I regularly encounter people who don’t know whether a connection between two components is analogue or digital, let alone the differences between them, so I thought I’d write up a quick guide. 
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A connection is either analogue or digital, not both. Different analogue connections can be connected with an adaptor cable, but different digital connections cannot. You cannot use a cable to connect a digital socket to an analogue input. That requires a DAC (Digital to Analogue Converter).
Confusingly, some 3.5mm (1/8") analogue headphone sockets also have an optical digital transmitter built in. When a 3.5mm (1/8") headphone plug is connected, they are analogue. When a mini-optical cable is connected they are digital.


3.5mm (1/8”) TRS

6.5mm (1/4”) TRS

These are the same plugs and sockets your headphones and IEMs use, because they carry the same signal.  TRS stands for “tip, ring, sleeve”. The tip carries the left signal, the middle ring the right, and the bottom and sleeve are the combined ground and signal return.

RCA — “Single-ended"

This is the most common plug for connecting hi-fi components. Left and right each have their own plug, where the centre pin is the positive and the outside shell is the negative and ground. The difference between RCA and TRS is just that the plugs are different, so you can buy an adaptor cable to go from one to the other.

XLR — “Balanced"

Like RCA, left and right each have their own plug. The difference is that the ground is separate from the signal return, which is a mirror-image signal of the positive. It is most commonly used for long cable runs in pro audio as this set-up cancels out noise. It is also popular in high-end audio as many components use differential (balanced) topologies to cancel out noise and/or lower crosstalk between channels, depending on the intent of the designer.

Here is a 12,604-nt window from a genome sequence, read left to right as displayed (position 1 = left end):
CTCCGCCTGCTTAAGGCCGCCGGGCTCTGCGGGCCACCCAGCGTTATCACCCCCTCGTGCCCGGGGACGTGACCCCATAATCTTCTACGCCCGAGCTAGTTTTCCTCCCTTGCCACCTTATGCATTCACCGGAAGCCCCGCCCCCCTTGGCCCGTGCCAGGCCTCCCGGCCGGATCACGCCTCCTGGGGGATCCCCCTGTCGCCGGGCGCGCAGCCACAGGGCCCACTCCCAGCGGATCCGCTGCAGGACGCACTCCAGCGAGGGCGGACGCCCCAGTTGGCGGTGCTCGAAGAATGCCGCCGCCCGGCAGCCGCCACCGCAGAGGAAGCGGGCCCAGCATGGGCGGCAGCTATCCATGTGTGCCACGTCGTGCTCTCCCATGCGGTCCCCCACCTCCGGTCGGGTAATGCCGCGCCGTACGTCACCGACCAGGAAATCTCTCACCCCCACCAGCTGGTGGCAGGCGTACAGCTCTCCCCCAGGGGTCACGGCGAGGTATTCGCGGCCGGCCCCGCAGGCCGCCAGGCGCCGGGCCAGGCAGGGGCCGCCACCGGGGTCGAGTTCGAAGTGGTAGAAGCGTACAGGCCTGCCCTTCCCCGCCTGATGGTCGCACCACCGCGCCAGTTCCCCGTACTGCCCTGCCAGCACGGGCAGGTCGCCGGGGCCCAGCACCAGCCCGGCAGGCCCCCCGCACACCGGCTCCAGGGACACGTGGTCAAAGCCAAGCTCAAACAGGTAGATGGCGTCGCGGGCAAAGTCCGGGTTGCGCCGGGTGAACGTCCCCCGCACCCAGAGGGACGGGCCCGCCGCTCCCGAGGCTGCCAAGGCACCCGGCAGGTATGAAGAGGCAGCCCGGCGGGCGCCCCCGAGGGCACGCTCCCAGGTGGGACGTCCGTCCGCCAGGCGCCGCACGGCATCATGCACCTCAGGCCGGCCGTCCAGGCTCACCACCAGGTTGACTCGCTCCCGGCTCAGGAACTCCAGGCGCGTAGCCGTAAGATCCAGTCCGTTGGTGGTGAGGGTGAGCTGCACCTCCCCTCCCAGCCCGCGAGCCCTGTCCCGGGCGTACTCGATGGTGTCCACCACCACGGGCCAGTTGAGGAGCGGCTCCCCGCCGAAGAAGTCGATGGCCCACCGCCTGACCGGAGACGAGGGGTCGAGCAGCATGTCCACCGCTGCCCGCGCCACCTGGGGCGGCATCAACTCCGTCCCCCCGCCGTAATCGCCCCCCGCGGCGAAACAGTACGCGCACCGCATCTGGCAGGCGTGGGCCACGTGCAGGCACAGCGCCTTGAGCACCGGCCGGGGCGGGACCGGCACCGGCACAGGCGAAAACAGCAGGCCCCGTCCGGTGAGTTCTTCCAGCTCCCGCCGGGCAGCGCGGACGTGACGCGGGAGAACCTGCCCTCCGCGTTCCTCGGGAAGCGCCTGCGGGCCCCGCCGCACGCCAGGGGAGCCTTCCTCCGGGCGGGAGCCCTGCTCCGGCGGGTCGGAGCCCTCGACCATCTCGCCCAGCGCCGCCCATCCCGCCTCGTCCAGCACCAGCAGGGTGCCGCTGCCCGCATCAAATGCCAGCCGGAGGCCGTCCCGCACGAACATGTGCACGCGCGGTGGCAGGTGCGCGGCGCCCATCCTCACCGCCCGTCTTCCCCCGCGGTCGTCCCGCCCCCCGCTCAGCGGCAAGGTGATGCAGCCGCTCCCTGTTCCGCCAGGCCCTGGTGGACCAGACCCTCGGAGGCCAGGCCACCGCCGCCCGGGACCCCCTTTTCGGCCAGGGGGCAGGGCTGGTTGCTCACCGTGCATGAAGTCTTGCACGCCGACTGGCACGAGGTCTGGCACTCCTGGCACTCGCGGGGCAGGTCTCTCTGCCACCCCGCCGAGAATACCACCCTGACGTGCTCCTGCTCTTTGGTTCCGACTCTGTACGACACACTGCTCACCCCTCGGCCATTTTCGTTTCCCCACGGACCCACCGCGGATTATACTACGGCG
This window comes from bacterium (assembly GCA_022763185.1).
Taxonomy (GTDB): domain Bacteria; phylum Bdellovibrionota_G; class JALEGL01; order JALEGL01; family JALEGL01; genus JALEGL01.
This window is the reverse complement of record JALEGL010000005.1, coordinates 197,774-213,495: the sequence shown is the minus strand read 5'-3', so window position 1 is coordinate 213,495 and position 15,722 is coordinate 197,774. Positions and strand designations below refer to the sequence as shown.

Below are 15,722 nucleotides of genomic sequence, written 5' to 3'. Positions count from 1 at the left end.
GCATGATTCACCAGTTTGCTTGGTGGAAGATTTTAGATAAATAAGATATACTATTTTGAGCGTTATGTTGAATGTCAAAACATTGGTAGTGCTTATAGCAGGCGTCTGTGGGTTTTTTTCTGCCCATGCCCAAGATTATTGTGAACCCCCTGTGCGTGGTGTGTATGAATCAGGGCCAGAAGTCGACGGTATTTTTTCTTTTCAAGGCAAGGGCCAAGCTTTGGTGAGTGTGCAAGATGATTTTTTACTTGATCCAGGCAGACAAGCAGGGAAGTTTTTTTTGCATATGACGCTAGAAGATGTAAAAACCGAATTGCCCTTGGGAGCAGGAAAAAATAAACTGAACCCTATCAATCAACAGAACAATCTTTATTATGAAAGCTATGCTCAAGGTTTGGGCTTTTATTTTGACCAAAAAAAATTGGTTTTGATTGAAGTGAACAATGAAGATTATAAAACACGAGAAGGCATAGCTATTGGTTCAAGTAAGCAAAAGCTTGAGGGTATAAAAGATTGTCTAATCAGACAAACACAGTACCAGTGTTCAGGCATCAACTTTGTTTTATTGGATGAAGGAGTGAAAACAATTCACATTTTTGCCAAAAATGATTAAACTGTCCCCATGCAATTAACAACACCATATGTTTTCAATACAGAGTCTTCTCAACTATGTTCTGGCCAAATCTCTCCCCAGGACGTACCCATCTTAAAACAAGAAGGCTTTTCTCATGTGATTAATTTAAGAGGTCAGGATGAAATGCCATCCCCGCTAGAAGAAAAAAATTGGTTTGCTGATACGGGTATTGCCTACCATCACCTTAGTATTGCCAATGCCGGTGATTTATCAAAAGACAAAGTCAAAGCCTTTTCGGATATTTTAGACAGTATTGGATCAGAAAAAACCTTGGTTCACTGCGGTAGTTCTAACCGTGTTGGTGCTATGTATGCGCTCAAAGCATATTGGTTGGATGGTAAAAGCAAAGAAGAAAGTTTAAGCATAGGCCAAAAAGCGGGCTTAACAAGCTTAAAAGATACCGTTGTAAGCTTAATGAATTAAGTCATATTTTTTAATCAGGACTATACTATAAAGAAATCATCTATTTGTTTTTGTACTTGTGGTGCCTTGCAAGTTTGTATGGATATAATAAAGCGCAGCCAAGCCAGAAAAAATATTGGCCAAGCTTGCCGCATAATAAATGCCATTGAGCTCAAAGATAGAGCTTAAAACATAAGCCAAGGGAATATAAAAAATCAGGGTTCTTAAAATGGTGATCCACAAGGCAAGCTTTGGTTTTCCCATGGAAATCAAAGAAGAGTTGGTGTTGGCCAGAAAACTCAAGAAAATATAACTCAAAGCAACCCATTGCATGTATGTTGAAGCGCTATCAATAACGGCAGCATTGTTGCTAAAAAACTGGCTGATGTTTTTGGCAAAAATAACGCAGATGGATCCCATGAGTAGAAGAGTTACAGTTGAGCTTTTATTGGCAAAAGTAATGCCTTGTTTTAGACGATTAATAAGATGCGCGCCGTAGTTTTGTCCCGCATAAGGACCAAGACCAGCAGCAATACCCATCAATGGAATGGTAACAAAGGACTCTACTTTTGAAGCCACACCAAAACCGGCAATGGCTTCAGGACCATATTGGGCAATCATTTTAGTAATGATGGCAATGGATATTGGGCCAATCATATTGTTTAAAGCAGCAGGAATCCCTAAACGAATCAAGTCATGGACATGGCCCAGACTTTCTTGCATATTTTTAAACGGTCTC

Some manufacturers use a TRRS plug with 4 connectors, either a 2.5mm or 3.5mm to carry a balanced signal, but without a ground. 
Sony is also promoting the new Pentaconn 4.4mm TRRRS plug that can be used for single-ended or balanced connections.


If you are connecting devices using a digital connection, the device that receives the connection and outputs music to your headphones is doing the digital to analogue conversion. The transmission will be usually in the PCM format. A digital connection doesn't send an MP3, FLAC, AAC or ALAC file, but it is converted (decoded) to PCM first and sent using a specific method of digital audio transmission, usually either USB or S/PDIF*.


A balanced version of S/PDIF that uses a 3-pin XLR plug, similar to analogue XLR, but carrying a digital signal instead. It requires a 110 Ohm cable to be used to prevent issues.


Most computers and phones now support APTX audio transmission, which gives almost CD quality over wireless. Sony also has a high-res Bluetooth audio transmission system and others are in development.


Sony/Phillips Digital Interface. The most common digital connection available other than USB. Technically, it should use 75 Ohm coaxial BNC-terminated cables, but for convenience most manufacturers use RCA sockets and cables which confusingly look similar to the RCA cables used for analogue connections, even if they do use 75 Ohm cable. 
This has become the standard optical transmission method of S/PDIF. The almost square-shaped plug and socket is known as Toslink (Toshiba Link), and the 3.5mm plug is known as mini-optical. Some headphone sockets, such as on Apple's computers and Astell&Kern DAPs, have a headphone socket that is also a mini-optical port.


USB digital audio has a specific transmission standard that is different to how digital data is transmitted to and from regular computer components.


Apple's iPhone and iPad connector can transmit a digital audio signal, most often via the CCK (Camera Connection Kit) adaptor. The old 30-pin adaptor had connections for both digital and analog.
*Note: As this is a basic guide, I haven't mentioned DSD.
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